High Peaks Pure Earth has translated a blogpost by Woeser written on July 1, 2015 for the Mandarin service of Radio Free Asia and published on her blog on the same day.
This post tells the story of several photos Woeser took on the square in front of the Potala Palace in Lhasa on July 1, 2001.
“Remembering ‘July 1’ on Potala Palace Square”
On July 1, 2001, early in the morning, the head of my work-unit informed me to go to the square in front of the Potala Palace and attend the “flag raising and national anthem ceremony for the 80th anniversary of the founding of the Chinese Communist Party”. At the time, I was still working within the system, as an editor of “Tibetan Literature” of the China Federation of Literature and Arts Circles (CFLAC).
I brought along my digital camera, something that was not often seen and quite fashionable at the time, and stood with all the other people from various work-units that had been called out to gather on Potala Palace; I photographed the Tibetan and Chinese officials standing in a long row across from us, on the other side; I also took photos of the soldiers with their rifles (the bayonets were shining brightly in the sunlight), banging their drums, and blowing their brass instruments in an agitating way; I also snapped the soldiers raising the five-starred red flag. It may have been my slanting and sarcastic remarks that caught the attention of a few plain clothes. They came over and asked me to identify myself. My official ID eventually caused them to leave me alone, merely warning me “not to randomly take photos”.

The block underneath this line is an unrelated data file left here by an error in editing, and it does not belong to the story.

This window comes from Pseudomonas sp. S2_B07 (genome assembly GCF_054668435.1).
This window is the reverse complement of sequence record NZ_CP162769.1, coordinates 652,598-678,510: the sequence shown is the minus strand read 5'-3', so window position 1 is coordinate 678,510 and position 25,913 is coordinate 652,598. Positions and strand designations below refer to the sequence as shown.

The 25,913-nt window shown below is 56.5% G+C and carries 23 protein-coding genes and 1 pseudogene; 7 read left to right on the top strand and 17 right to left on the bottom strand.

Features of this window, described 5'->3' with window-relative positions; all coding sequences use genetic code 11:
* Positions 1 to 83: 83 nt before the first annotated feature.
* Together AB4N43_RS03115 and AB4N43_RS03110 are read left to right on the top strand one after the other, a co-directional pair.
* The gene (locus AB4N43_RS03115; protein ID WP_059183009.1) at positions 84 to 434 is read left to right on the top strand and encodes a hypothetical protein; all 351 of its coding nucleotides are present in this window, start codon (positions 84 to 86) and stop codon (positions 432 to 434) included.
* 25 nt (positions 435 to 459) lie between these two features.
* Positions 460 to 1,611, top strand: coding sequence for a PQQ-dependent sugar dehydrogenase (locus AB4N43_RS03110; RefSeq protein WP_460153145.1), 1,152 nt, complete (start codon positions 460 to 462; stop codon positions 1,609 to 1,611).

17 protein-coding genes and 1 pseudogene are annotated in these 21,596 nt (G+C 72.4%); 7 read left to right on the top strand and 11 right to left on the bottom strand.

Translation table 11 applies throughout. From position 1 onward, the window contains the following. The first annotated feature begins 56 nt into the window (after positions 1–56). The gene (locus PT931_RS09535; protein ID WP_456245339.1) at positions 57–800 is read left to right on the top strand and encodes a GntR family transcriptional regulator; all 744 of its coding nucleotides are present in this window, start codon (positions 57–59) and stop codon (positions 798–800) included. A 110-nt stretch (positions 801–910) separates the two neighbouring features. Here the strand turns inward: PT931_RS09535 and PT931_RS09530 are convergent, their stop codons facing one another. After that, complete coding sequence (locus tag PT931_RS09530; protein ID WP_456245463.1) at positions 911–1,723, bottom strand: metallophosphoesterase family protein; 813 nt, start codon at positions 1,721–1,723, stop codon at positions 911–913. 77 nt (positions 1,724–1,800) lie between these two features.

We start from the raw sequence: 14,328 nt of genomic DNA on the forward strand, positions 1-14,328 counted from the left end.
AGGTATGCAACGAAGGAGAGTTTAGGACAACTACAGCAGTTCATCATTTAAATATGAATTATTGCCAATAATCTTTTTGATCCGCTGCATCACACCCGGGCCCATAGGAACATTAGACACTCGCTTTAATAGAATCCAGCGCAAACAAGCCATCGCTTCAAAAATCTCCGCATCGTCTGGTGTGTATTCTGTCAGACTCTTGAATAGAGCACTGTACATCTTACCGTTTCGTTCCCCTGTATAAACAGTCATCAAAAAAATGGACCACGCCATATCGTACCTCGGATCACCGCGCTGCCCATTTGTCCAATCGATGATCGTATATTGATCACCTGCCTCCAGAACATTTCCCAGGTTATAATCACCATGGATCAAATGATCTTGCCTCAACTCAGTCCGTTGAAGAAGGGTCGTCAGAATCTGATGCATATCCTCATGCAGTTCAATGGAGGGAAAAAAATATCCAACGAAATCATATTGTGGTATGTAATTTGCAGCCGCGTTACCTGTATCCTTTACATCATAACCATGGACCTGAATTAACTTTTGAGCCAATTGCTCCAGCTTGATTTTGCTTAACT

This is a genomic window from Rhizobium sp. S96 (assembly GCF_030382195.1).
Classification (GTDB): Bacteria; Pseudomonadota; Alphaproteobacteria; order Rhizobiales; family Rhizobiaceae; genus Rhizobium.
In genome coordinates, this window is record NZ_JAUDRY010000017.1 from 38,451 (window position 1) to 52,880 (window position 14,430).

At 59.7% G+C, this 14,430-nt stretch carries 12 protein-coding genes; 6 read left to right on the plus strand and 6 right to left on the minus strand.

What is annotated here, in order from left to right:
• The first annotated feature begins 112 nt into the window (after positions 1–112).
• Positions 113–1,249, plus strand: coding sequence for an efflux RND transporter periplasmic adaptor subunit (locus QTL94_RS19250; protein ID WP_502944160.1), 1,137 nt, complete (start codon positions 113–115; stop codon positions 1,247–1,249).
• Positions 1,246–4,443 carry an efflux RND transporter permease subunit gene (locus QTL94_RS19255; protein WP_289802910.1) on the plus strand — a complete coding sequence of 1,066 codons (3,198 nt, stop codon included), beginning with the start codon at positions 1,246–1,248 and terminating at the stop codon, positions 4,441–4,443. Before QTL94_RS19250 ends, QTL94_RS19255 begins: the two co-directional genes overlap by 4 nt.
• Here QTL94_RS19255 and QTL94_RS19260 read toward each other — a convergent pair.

Take their clothes, their faces or their posture, the officials shown on my photos all look strikingly similar; this is the conduct of the Party. The soldiers are all ferocious-looking young guys. I also took photos of the Tibetans who silently circled the Potala Palace, fulfilling their religious duties; it is one of Lhasa’s most famous circumambulation paths: Phodrang Zhakor (pho brang zhag skor), also known as tsekhor (rtse skor). Some elderly men stopped and faced towards the gigantic scaffolding and busy workmen (I remember that they were building a memorial rostrum in commemoration of some government official); they started praying under the cover of the Potala Palace, prostrating three times. I also photographed groups of primary and middle school students who were ordered by their teachers to gather and assume obedient postures for group photos with the Potala serving as the background.
But the best shot was one that I took by accident. As a number of armed police began clenching their fists, making a vow to the blood-red flag of the CCP, an elderly Tibetan Buddhist nun silently walked over, stood still, hung her bag and brown sun shade on a pole used to fly red banners and assumed a solemn posture, facing the Potala; she put her palms together and held her hands above her head, moved them to her lips, and to her heart. She moved on to face in all four directions, solemnly expressing her devotion. Finally, she once more faced the Potala Palace – in fact, all Tibetans will know that she was praying to His Holiness the Dalai Lama. The nun had even brought along a small white-furred dog who was meekly lying on the stone ground. Behind this nun, we see another group of people also vowing loyalty and devotion, but they are armed police noisily vowing loyalty to the red flag of the Chinese Communist Party.
In the evening, I sent these photos to several different news websites, of course using a pseudonym. At the time, internet censorship did not yet exist, there was no need to “jump the wall”, and the news website operators posted the photos without changing them; back then different voices and opinions were still allowed.
July 1, 2015
The photos below were taken on July 1, 2001.